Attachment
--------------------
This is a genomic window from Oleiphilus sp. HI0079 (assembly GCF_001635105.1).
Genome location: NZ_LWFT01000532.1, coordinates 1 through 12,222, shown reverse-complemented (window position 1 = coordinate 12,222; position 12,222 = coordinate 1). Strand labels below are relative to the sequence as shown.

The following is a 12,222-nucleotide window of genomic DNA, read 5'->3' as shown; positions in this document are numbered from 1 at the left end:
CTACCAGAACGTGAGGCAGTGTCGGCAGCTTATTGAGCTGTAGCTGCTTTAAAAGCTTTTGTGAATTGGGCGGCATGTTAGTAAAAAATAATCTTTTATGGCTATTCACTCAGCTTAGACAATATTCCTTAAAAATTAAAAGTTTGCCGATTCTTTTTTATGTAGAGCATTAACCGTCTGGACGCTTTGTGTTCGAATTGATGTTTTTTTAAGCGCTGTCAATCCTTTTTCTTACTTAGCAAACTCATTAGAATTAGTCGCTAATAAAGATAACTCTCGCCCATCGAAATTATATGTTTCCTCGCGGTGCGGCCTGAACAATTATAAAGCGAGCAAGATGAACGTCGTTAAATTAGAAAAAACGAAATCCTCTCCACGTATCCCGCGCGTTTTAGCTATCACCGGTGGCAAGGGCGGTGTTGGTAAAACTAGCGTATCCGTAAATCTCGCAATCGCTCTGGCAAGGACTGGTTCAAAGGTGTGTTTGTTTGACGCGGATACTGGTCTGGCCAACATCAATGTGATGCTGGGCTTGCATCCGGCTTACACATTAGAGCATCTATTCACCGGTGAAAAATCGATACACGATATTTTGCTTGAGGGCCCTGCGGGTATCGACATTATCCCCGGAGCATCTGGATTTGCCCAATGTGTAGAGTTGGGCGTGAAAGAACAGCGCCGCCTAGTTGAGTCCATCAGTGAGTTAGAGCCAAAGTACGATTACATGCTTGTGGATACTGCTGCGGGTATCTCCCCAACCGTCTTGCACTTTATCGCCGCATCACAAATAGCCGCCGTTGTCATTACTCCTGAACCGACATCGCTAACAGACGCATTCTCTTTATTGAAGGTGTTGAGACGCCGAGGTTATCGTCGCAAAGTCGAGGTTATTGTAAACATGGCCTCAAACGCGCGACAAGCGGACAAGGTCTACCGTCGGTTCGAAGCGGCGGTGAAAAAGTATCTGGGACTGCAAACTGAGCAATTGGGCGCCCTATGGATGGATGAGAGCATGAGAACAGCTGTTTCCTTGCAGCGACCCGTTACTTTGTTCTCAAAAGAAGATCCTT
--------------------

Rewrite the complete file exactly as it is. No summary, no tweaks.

This is a genomic window from Oleiphilus sp. HI0079 (assembly GCF_001635105.1).
Genome location: NZ_LWFT01000532.1, coordinates 1 through 12,222, shown reverse-complemented (window position 1 = coordinate 12,222; position 12,222 = coordinate 1). Strand labels below are relative to the sequence as shown.

The following is a 12,222-nucleotide window of genomic DNA, read 5'->3' as shown; positions in this document are numbered from 1 at the left end:
CTACCAGAACGTGAGGCAGTGTCGGCAGCTTATTGAGCTGTAGCTGCTTTAAAAGCTTTTGTGAATTGGGCGGCATGTTAGTAAAAAATAATCTTTTATGGCTATTCACTCAGCTTAGACAATATTCCTTAAAAATTAAAAGTTTGCCGATTCTTTTTTATGTAGAGCATTAACCGTCTGGACGCTTTGTGTTCGAATTGATGTTTTTTTAAGCGCTGTCAATCCTTTTTCTTACTTAGCAAACTCATTAGAATTAGTCGCTAATAAAGATAACTCTCGCCCATCGAAATTATATGTTTCCTCGCGGTGCGGCCTGAACAATTATAAAGCGAGCAAGATGAACGTCGTTAAATTAGAAAAAACGAAATCCTCTCCACGTATCCCGCGCGTTTTAGCTATCACCGGTGGCAAGGGCGGTGTTGGTAAAACTAGCGTATCCGTAAATCTCGCAATCGCTCTGGCAAGGACTGGTTCAAAGGTGTGTTTGTTTGACGCGGATACTGGTCTGGCCAACATCAATGTGATGCTGGGCTTGCATCCGGCTTACACATTAGAGCATCTATTCACCGGTGAAAAATCGATACACGATATTTTGCTTGAGGGCCCTGCGGGTATCGACATTATCCCCGGAGCATCTGGATTTGCCCAATGTGTAGAGTTGGGCGTGAAAGAACAGCGCCGCCTAGTTGAGTCCATCAGTGAGTTAGAGCCAAAGTACGATTACATGCTTGTGGATACTGCTGCGGGTATCTCCCCAACCGTCTTGCACTTTATCGCCGCATCACAAATAGCCGCCGTTGTCATTACTCCTGAACCGACATCGCTAACAGACGCATTCTCTTTATTGAAGGTGTTGAGACGCCGAGGTTATCGTCGCAAAGTCGAGGTTATTGTAAACATGGCCTCAAACGCGCGACAAGCGGACAAGGTCTACCGTCGGTTCGAAGCGGCGGTGAAAAAGTATCTGGGACTGCAAACTGAGCAATTGGGCGCCCTATGGATGGATGAGAGCATGAGAACAGCTGTTTCCTTGCAGCGACCCGTTACTTTGTTCTCAAAAGAAGATCCTT